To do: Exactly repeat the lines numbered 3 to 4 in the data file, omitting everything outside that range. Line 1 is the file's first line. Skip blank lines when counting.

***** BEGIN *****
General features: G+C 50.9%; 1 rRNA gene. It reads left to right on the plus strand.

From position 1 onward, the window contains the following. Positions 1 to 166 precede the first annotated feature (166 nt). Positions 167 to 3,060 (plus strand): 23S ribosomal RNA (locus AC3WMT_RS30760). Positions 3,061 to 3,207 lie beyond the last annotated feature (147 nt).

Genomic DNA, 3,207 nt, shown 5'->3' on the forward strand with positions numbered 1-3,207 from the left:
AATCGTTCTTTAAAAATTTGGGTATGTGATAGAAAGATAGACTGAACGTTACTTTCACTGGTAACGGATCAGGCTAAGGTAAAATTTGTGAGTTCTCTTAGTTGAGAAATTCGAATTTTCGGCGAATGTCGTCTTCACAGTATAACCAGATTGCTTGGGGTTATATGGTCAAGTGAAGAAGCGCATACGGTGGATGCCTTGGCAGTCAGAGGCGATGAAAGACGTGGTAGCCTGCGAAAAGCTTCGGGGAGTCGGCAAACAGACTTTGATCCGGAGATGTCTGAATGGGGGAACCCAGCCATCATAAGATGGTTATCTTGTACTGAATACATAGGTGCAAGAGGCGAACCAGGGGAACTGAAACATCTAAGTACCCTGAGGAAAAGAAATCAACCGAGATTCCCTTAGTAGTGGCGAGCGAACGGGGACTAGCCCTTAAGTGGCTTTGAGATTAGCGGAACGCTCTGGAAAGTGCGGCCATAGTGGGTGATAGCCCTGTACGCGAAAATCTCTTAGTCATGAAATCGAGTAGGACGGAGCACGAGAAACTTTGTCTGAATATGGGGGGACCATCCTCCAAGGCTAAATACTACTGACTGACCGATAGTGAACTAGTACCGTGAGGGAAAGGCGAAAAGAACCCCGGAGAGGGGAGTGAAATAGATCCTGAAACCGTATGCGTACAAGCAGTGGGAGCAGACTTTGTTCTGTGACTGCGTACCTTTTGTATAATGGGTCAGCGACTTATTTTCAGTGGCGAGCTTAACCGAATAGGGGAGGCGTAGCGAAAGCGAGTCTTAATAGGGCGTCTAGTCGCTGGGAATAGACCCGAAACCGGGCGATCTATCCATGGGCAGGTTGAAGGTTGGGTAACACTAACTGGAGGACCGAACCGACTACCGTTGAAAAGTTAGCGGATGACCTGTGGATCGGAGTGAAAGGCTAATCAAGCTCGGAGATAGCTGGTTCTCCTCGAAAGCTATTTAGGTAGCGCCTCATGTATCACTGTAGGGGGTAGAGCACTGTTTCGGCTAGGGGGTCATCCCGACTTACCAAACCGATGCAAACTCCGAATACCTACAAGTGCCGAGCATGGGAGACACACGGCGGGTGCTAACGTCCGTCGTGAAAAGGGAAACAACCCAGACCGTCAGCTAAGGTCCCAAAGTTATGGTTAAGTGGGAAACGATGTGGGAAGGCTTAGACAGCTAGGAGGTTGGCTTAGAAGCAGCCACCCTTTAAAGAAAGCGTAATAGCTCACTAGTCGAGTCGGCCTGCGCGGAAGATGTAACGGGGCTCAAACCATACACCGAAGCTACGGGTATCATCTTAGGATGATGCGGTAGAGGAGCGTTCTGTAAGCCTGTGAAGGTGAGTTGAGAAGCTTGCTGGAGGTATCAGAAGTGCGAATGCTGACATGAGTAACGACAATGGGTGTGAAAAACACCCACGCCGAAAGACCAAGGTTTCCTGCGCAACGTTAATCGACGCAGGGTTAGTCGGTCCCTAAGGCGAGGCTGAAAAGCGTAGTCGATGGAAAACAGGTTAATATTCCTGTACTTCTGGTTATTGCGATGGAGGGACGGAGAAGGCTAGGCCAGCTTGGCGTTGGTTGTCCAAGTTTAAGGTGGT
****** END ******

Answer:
Genomic DNA, 3,207 nt, shown 5'->3' on the forward strand with positions numbered 1-3,207 from the left:
AATCGTTCTTTAAAAATTTGGGTATGTGATAGAAAGATAGACTGAACGTTACTTTCACTGGTAACGGATCAGGCTAAGGTAAAATTTGTGAGTTCTCTTAGTTGAGAAATTCGAATTTTCGGCGAATGTCGTCTTCACAGTATAACCAGATTGCTTGGGGTTATATGGTCAAGTGAAGAAGCGCATACGGTGGATGCCTTGGCAGTCAGAGGCGATGAAAGACGTGGTAGCCTGCGAAAAGCTTCGGGGAGTCGGCAAACAGACTTTGATCCGGAGATGTCTGAATGGGGGAACCCAGCCATCATAAGATGGTTATCTTGTACTGAATACATAGGTGCAAGAGGCGAACCAGGGGAACTGAAACATCTAAGTACCCTGAGGAAAAGAAATCAACCGAGATTCCCTTAGTAGTGGCGAGCGAACGGGGACTAGCCCTTAAGTGGCTTTGAGATTAGCGGAACGCTCTGGAAAGTGCGGCCATAGTGGGTGATAGCCCTGTACGCGAAAATCTCTTAGTCATGAAATCGAGTAGGACGGAGCACGAGAAACTTTGTCTGAATATGGGGGGACCATCCTCCAAGGCTAAATACTACTGACTGACCGATAGTGAACTAGTACCGTGAGGGAAAGGCGAAAAGAACCCCGGAGAGGGGAGTGAAATAGATCCTGAAACCGTATGCGTACAAGCAGTGGGAGCAGACTTTGTTCTGTGACTGCGTACCTTTTGTATAATGGGTCAGCGACTTATTTTCAGTGGCGAGCTTAACCGAATAGGGGAGGCGTAGCGAAAGCGAGTCTTAATAGGGCGTCTAGTCGCTGGGAATAGACCCGAAACCGGGCGATCTATCCATGGGCAGGTTGAAGGTTGGGTAACACTAACTGGAGGACCGAACCGACTACCGTTGAAAAGTTAGCGGATGACCTGTGGATCGGAGTGAAAGGCTAATCAAGCTCGGAGATAGCTGGTTCTCCTCGAAAGCTATTTAGGTAGCGCCTCATGTATCACTGTAGGGGGTAGAGCACTGTTTCGGCTAGGGGGTCATCCCGACTTACCAAACCGATGCAAACTCCGAATACCTACAAGTGCCGAGCATGGGAGACACACGGCGGGTGCTAACGTCCGTCGTGAAAAGGGAAACAACCCAGACCGTCAGCTAAGGTCCCAAAGTTATGGTTAAGTGGGAAACGATGTGGGAAGGCTTAGACAGCTAGGAGGTTGGCTTAGAAGCAGCCACCCTTTAAAGAAAGCGTAATAGCTCACTAGTCGAGTCGGCCTGCGCGGAAGATGTAACGGGGCTCAAACCATACACCGAAGCTACGGGTATCATCTTAGGATGATGCGGTAGAGGAGCGTTCTGTAAGCCTGTGAAGGTGAGTTGAGAAGCTTGCTGGAGGTATCAGAAGTGCGAATGCTGACATGAGTAACGACAATGGGTGTGAAAAACACCCACGCCGAAAGACCAAGGTTTCCTGCGCAACGTTAATCGACGCAGGGTTAGTCGGTCCCTAAGGCGAGGCTGAAAAGCGTAGTCGATGGAAAACAGGTTAATATTCCTGTACTTCTGGTTATTGCGATGGAGGGACGGAGAAGGCTAGGCCAGCTTGGCGTTGGTTGTCCAAGTTTAAGGTGGT